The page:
Ebselen-binding equilibria between plasma and target proteins

Biochem Pharmacol. 1996 Jul 12;52(1):15-9. doi: 10.1016/0006-2952(96)00109-8.


The antiinflammatory drug ebselen (2-phenyl-1,2-benzisoselenazo-3(2H)-one) is known to bind covalently to thiols to form seleno disulfides that, directly or indirectly, are responsible for its pharmacological effects. Due to its reactive thiol group and high plasma concentration, albumin is a preferred target of ebselen, which it binds covalently. Ebselen should not, then, be available for intracellular actions at other target proteins. We have addressed this question, and show by difference spectroscopy that the interaction of ebselen with albumin occurs stoichiometrically under ring opening, but is readily reversible in the presence of glutathione. With intact human polymorphonuclear leukocytes (PMN), a similar stoichiometric reaction with distinct spectral features was observed with ebselen that was completely abolished by pretreatment of PMN with N-ethylmaleimide, but not by selective depletion of cellular glutathione. Human platelets, again, exhibited different spectral changes upon addition of ebselen. In agreement with results reported in the literature, we show that 14C-ebselen is in dynamic equilibrium with all accessible thiol groups and, hence, despite mostly being bound covalently to albumin, it will exchange rapidly with other target proteins in PMN or platelets.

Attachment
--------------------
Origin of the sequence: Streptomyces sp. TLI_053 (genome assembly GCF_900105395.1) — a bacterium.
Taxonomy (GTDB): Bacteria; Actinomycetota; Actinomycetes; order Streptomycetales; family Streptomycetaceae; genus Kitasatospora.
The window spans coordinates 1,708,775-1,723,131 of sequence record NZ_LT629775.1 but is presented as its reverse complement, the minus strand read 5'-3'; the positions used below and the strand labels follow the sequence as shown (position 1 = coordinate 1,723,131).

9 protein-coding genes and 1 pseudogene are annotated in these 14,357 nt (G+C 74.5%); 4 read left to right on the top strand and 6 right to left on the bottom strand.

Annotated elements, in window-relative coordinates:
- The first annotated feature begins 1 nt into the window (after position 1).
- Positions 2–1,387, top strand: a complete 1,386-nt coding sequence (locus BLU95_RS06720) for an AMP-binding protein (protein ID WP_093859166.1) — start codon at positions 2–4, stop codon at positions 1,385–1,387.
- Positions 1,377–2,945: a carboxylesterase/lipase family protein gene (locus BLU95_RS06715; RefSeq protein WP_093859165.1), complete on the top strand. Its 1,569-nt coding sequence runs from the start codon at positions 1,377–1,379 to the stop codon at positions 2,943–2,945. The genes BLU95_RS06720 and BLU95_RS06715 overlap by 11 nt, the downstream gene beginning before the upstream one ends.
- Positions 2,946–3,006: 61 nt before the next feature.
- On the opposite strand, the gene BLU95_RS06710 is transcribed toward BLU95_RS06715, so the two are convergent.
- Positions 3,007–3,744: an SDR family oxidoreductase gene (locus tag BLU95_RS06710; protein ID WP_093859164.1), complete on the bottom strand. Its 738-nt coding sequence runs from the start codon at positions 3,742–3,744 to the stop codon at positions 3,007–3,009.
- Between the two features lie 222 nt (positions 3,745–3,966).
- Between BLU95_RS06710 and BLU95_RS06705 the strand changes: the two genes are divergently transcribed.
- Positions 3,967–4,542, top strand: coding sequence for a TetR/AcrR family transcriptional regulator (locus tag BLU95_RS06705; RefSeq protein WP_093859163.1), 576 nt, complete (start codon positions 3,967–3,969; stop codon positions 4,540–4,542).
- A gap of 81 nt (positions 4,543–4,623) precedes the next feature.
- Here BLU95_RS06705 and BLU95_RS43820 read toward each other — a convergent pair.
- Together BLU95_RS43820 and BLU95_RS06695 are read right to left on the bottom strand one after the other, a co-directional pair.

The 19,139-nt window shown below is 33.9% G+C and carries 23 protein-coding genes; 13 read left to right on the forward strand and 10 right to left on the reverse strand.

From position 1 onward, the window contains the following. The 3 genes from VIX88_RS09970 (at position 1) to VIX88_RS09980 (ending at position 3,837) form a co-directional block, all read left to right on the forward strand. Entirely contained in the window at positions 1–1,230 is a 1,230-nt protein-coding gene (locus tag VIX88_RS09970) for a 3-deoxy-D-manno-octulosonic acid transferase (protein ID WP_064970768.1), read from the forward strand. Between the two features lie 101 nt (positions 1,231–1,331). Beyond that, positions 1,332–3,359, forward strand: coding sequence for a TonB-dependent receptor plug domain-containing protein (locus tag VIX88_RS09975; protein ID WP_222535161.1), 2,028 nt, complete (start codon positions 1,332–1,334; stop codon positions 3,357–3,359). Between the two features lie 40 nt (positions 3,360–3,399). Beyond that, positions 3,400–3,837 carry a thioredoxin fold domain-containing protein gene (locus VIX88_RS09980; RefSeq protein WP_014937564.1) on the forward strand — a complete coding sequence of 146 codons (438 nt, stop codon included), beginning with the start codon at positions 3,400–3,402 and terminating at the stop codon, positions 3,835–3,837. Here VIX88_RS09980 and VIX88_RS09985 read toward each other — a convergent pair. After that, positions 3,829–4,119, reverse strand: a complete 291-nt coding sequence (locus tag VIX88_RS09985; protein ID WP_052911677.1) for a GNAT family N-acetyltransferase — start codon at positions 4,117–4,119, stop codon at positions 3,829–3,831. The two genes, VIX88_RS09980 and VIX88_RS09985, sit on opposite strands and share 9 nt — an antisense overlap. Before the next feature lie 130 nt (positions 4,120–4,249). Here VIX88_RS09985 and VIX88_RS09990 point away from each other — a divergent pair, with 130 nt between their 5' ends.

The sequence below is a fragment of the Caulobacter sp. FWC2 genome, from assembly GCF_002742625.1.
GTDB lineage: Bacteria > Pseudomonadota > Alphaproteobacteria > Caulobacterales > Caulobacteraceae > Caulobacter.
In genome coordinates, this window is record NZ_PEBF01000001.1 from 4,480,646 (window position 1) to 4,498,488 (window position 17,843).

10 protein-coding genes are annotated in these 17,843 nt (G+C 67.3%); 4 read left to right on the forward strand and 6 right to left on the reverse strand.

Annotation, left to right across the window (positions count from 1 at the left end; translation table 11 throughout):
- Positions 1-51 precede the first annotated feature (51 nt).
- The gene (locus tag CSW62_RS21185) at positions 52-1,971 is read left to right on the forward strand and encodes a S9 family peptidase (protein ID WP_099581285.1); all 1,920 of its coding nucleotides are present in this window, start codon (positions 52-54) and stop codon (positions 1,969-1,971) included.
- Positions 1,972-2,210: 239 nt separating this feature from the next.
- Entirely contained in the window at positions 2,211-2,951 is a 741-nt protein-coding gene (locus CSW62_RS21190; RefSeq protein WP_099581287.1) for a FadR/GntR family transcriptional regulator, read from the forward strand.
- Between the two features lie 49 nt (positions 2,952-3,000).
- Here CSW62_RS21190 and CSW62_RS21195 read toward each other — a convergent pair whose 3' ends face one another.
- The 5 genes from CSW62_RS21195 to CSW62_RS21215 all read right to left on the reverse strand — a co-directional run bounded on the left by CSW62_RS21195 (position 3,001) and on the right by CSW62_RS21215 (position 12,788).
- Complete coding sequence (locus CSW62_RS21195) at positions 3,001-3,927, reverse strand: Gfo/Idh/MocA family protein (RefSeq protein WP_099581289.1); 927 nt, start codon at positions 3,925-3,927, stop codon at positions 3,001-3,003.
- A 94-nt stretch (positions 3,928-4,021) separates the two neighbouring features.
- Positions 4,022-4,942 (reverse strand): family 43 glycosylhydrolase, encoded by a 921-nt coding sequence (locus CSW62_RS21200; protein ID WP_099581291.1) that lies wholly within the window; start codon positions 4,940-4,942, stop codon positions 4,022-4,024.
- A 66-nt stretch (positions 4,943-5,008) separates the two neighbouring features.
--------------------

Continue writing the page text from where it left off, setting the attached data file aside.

MeSH terms

  • Anti-Inflammatory Agents, Non-Steroidal / metabolism*
  • Anti-Inflammatory Agents, Non-Steroidal / pharmacology
  • Azoles / chemistry
  • Azoles / metabolism*
  • Azoles / pharmacokinetics
  • Glutathione / metabolism*
  • Humans
  • Isoindoles
  • Neutrophils / metabolism
  • Organoselenium Compounds / chemistry
  • Organoselenium Compounds / metabolism*
  • Organoselenium Compounds / pharmacokinetics
  • Protein Binding
  • Serum Albumin / metabolism*
  • Spectrophotometry, Ultraviolet


  • Anti-Inflammatory Agents, Non-Steroidal
  • Azoles
  • Isoindoles
  • Organoselenium Compounds
  • Serum Albumin
  • ebselen
  • Glutathione